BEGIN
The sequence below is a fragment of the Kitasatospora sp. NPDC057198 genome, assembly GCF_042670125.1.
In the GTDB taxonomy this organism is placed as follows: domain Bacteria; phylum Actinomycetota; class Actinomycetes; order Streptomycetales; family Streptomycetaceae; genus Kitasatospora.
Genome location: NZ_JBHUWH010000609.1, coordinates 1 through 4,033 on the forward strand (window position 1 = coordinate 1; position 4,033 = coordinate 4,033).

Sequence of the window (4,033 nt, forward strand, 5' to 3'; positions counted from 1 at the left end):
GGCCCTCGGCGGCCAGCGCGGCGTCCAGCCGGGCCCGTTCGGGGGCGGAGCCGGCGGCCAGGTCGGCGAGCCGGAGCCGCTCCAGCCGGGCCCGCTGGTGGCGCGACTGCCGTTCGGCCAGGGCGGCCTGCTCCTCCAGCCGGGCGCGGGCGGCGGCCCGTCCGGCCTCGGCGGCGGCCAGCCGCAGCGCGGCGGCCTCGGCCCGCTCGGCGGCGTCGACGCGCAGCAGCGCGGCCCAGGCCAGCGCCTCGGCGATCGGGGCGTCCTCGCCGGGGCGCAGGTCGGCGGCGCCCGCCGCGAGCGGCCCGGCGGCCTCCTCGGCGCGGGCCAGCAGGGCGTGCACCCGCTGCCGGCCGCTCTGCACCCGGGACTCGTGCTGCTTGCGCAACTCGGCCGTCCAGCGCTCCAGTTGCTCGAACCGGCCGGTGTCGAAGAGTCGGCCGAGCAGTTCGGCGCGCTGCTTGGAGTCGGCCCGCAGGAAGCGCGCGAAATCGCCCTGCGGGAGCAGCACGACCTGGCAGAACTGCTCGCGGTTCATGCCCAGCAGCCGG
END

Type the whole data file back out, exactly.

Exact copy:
The sequence below is a fragment of the Kitasatospora sp. NPDC057198 genome, assembly GCF_042670125.1.
In the GTDB taxonomy this organism is placed as follows: domain Bacteria; phylum Actinomycetota; class Actinomycetes; order Streptomycetales; family Streptomycetaceae; genus Kitasatospora.
Genome location: NZ_JBHUWH010000609.1, coordinates 1 through 4,033 on the forward strand (window position 1 = coordinate 1; position 4,033 = coordinate 4,033).

Sequence of the window (4,033 nt, forward strand, 5' to 3'; positions counted from 1 at the left end):
GGCCCTCGGCGGCCAGCGCGGCGTCCAGCCGGGCCCGTTCGGGGGCGGAGCCGGCGGCCAGGTCGGCGAGCCGGAGCCGCTCCAGCCGGGCCCGCTGGTGGCGCGACTGCCGTTCGGCCAGGGCGGCCTGCTCCTCCAGCCGGGCGCGGGCGGCGGCCCGTCCGGCCTCGGCGGCGGCCAGCCGCAGCGCGGCGGCCTCGGCCCGCTCGGCGGCGTCGACGCGCAGCAGCGCGGCCCAGGCCAGCGCCTCGGCGATCGGGGCGTCCTCGCCGGGGCGCAGGTCGGCGGCGCCCGCCGCGAGCGGCCCGGCGGCCTCCTCGGCGCGGGCCAGCAGGGCGTGCACCCGCTGCCGGCCGCTCTGCACCCGGGACTCGTGCTGCTTGCGCAACTCGGCCGTCCAGCGCTCCAGTTGCTCGAACCGGCCGGTGTCGAAGAGTCGGCCGAGCAGTTCGGCGCGCTGCTTGGAGTCGGCCCGCAGGAAGCGCGCGAAATCGCCCTGCGGGAGCAGCACGACCTGGCAGAACTGCTCGCGGTTCATGCCCAGCAGCCGG